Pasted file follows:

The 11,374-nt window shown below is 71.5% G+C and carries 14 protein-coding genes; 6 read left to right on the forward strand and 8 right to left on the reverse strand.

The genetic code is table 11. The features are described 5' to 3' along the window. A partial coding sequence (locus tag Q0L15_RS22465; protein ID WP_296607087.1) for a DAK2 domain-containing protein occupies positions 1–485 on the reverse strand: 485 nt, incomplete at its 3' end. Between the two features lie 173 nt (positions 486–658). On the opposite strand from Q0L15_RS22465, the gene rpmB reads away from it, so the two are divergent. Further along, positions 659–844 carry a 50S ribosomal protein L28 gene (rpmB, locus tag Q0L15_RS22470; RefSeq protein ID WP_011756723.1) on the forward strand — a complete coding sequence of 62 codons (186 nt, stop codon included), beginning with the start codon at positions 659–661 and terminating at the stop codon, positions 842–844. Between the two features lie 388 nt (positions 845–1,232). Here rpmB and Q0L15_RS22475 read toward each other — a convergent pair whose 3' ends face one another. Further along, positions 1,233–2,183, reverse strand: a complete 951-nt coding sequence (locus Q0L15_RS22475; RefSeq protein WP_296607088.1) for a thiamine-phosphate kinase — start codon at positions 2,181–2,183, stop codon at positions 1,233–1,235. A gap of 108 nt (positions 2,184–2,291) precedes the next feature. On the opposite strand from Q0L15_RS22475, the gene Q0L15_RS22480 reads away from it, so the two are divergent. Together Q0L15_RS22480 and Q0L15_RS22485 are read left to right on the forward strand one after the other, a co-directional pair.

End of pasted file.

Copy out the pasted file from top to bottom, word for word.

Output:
The 11,374-nt window shown below is 71.5% G+C and carries 14 protein-coding genes; 6 read left to right on the forward strand and 8 right to left on the reverse strand.

The genetic code is table 11. The features are described 5' to 3' along the window. A partial coding sequence (locus tag Q0L15_RS22465; protein ID WP_296607087.1) for a DAK2 domain-containing protein occupies positions 1–485 on the reverse strand: 485 nt, incomplete at its 3' end. Between the two features lie 173 nt (positions 486–658). On the opposite strand from Q0L15_RS22465, the gene rpmB reads away from it, so the two are divergent. Further along, positions 659–844 carry a 50S ribosomal protein L28 gene (rpmB, locus tag Q0L15_RS22470; RefSeq protein ID WP_011756723.1) on the forward strand — a complete coding sequence of 62 codons (186 nt, stop codon included), beginning with the start codon at positions 659–661 and terminating at the stop codon, positions 842–844. Between the two features lie 388 nt (positions 845–1,232). Here rpmB and Q0L15_RS22475 read toward each other — a convergent pair whose 3' ends face one another. Further along, positions 1,233–2,183, reverse strand: a complete 951-nt coding sequence (locus Q0L15_RS22475; RefSeq protein WP_296607088.1) for a thiamine-phosphate kinase — start codon at positions 2,181–2,183, stop codon at positions 1,233–1,235. A gap of 108 nt (positions 2,184–2,291) precedes the next feature. On the opposite strand from Q0L15_RS22475, the gene Q0L15_RS22480 reads away from it, so the two are divergent. Together Q0L15_RS22480 and Q0L15_RS22485 are read left to right on the forward strand one after the other, a co-directional pair.